By Sr. National Security Producer Charley Keyes
Bits of information - not just bullets and bombs - are in the thick of the fighting in Afghanistan.
U.S. forces feared they were losing the information war to the Taliban and now are fighting back with Twitter - using those brisk 140-character messages to get out the other side of the story.
"The Taliban were just constantly putting out false information and propaganda," said Lieutenant Colonel Jimmie Cummings. "Some of it was so wrong we finally had to start engaging, and backing up our information with the facts"
This new reliance on all social media is quick and cheap.
"It allows us to keep our followers dynamically informed while also keeping the enemy's statements in check," Cummings said in an e-mail exchange with CNN.
It is easy to see this play out on any day. A Twitter account that frequently puts out news reports favoring the Taliban, , trumpets information of a major battlefield success. "Mujahideen bring down US helicopter in Kunar," says the tweet.
But over at International Security Assistance Force headquarters, the social media experts are on the case on the ISAF Twitter account. "We have no reports of any missing helos. Take any Taliban reports with a block of salt," their tweet answers. And later, "Reports of a shoot-down are false."
Cummings jokes that the Taliban keep up a steady stream of wildly inflated reports. "The usual is every day we lose 20 tanks and 30 people, if you follow the Taliban. We pick and choose what we come back with."
And the turning point came just last month, with the attack on the U.S. Embassy and NATO headquarters in Kabul.
"Our guys were telling us about what the Taliban was posting," Cummings recalls. In addition to false claims about U.S. fatalities, the Taliban-leaning sites called the Americans cowards and invaders. "It was so false. It dawned on us, we have to engage, to get the facts out."
Cummings says he and the other members of the public affairs team work in a big room together at the headquarters of the International Assistance Force. When one of the tweets comes in from the other side there is a group discussion on how to react and then the two military personnel who are totally dedicated to social media type a response and hit the send key.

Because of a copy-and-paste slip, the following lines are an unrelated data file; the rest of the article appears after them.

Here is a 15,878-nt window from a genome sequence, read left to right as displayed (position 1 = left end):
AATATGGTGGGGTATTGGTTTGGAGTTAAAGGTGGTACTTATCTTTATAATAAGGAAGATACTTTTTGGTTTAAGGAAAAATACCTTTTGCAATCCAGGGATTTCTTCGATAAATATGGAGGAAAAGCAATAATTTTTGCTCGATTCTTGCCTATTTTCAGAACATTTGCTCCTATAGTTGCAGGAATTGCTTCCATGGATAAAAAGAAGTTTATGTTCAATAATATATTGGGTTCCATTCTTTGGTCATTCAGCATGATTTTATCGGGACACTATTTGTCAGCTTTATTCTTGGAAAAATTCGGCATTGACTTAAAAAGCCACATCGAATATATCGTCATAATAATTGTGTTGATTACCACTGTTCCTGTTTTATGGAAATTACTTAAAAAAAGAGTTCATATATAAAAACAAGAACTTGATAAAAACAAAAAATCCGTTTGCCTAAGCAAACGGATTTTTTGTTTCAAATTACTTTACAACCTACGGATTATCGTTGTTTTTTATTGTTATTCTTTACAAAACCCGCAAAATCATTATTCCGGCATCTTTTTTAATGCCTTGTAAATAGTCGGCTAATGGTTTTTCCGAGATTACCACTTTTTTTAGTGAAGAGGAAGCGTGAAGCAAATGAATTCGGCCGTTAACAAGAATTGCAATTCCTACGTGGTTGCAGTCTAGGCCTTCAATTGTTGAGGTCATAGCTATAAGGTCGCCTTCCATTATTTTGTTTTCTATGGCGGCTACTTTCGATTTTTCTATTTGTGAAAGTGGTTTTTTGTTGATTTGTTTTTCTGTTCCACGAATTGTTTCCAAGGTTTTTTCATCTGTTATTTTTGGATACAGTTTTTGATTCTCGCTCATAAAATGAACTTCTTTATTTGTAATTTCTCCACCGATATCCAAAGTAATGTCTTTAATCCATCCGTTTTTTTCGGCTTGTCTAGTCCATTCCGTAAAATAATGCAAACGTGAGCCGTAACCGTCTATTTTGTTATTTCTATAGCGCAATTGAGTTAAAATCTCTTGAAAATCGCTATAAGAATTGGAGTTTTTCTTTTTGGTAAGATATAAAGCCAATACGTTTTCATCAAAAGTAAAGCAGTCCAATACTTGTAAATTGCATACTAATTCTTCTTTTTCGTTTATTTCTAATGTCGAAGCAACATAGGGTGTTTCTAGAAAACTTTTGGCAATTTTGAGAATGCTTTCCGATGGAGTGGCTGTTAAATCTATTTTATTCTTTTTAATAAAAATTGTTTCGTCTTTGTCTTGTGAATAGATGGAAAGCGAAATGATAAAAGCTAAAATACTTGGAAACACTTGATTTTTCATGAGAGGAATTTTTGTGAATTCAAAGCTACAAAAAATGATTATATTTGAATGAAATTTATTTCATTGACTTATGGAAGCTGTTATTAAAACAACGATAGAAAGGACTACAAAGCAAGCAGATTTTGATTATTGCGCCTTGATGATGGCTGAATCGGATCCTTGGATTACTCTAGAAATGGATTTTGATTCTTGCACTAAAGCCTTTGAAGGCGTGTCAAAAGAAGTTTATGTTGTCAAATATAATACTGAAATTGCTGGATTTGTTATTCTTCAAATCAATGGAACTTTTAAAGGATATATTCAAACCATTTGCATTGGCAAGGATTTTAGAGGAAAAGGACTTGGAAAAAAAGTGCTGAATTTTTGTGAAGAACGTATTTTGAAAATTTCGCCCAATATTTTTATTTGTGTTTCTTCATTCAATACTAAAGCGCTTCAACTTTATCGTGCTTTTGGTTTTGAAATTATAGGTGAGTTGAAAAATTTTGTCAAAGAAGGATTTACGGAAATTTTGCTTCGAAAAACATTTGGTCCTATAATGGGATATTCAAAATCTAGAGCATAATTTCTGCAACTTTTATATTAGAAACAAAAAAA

"Being able to reach out and inform a younger generation is a key," Cummings said. "The younger generation here is one of the cornerstones to the future success of Afghanistan."
But some experts take a more skeptical view of the keypad duel between U.S. forces and their enemies.
Georgetown University's Martin Irvine says these "micro-community communications" can be hard to evaluate. "There is so much noise on Twitter, it is difficult to know if any of that information is going to get through," Irvine said from his Washington office. He is associate professor in Communications, Culture and Technology and wonders how many people in Afghanistan have cell phones or internet-enabled computers.
ISAF claims more than 14,000 followers on its Twitter account, including, of course, the Taliban, local journalists as well as regular people. And this hourly, if not minute by minute competition between U.S. forces and their enemies is just warming up, providing lessons now that can be brought to the next conflict.
"We believe so far we have been successful with our increased social media activities," Cummings said. "ISAF (NATO's International Security Assistance Force) will continue to grow and improve in this part of our communication realm."